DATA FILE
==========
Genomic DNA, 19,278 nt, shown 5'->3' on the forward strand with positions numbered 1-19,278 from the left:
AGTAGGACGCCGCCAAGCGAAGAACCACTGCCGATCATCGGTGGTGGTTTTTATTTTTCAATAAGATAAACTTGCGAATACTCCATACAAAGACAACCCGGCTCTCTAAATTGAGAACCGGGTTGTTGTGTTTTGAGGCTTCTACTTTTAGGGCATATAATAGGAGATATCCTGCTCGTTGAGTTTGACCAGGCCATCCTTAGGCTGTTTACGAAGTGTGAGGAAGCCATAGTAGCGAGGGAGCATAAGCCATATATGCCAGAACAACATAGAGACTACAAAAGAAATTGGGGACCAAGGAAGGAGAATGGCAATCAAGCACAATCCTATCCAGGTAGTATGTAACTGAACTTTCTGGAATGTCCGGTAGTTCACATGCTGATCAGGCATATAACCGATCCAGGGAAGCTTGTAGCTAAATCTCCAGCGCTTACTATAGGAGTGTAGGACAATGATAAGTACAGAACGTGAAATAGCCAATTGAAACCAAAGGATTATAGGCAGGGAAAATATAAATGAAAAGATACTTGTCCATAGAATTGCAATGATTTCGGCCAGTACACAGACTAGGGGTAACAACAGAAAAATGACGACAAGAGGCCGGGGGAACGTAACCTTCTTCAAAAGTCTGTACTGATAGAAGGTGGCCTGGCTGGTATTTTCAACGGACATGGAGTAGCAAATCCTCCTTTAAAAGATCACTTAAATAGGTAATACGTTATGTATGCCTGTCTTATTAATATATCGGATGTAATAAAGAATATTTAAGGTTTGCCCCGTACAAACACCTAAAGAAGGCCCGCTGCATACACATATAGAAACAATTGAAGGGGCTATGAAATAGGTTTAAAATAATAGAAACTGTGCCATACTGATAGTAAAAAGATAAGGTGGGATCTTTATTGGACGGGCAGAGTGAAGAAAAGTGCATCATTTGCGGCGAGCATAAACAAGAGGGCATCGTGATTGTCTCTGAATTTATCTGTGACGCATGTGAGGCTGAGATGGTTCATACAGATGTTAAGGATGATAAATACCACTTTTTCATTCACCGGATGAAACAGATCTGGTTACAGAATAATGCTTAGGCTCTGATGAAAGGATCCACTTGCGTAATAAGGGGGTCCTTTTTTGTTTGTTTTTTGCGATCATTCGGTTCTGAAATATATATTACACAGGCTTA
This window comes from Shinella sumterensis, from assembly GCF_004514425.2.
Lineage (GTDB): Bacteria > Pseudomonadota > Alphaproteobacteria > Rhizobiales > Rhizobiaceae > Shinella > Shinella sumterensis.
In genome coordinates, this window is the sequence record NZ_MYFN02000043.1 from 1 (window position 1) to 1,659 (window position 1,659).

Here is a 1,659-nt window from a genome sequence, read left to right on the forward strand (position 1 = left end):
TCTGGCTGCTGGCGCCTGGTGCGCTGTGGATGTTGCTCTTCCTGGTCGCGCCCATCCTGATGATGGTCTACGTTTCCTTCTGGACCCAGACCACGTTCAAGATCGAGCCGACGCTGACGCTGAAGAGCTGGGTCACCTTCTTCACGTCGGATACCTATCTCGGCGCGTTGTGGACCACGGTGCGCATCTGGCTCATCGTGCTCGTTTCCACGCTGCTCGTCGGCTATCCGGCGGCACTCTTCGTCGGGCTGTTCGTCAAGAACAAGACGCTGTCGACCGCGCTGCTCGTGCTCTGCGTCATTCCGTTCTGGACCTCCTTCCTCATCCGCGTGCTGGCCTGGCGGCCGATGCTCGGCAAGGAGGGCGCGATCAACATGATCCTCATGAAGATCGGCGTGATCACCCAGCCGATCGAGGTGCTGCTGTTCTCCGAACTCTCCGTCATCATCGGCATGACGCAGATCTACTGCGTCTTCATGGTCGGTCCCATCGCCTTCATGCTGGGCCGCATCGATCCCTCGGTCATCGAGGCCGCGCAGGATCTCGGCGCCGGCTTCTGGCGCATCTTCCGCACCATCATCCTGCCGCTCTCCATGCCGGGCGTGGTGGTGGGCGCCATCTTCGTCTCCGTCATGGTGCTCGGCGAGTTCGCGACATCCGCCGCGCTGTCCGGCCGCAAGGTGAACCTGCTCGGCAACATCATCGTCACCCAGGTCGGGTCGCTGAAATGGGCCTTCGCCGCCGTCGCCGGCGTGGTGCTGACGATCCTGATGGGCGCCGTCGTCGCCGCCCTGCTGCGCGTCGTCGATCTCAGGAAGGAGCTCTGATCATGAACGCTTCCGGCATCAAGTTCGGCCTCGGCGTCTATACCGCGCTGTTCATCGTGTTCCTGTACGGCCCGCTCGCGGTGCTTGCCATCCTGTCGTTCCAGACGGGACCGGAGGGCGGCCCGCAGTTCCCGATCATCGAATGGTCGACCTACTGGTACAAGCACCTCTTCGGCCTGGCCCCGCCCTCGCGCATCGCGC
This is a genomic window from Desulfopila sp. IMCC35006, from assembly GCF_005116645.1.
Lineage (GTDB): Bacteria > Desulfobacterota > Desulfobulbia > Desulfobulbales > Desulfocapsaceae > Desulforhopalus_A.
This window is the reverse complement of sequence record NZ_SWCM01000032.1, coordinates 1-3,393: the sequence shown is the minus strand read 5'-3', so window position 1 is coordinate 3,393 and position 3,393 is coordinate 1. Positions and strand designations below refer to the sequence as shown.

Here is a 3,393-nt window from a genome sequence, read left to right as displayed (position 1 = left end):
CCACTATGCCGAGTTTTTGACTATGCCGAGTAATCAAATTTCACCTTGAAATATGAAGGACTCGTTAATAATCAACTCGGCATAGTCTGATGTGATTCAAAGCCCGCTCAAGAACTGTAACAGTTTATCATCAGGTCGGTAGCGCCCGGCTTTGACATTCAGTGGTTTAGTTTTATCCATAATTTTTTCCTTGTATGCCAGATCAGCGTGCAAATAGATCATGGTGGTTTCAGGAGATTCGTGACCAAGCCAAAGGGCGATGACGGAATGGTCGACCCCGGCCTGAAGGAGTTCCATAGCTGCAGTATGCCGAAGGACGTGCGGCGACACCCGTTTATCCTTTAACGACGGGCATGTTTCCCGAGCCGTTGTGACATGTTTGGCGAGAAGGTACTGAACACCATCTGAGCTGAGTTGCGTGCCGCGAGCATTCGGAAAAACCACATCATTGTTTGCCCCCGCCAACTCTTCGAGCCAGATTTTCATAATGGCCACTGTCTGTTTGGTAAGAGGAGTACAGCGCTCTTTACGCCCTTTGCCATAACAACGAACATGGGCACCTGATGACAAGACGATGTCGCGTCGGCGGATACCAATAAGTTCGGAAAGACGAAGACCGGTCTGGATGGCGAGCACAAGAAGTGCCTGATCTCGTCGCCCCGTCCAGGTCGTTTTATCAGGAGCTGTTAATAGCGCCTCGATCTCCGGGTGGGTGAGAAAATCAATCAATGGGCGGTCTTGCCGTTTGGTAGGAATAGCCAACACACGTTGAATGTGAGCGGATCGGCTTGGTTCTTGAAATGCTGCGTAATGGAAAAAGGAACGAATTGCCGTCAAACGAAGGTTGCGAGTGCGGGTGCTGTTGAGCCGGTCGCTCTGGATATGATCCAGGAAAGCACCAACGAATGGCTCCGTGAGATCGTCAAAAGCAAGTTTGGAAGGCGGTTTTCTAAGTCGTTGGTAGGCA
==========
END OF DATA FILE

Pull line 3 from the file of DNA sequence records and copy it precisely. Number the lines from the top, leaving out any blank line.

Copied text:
This window comes from Shinella sumterensis, from assembly GCF_004514425.2.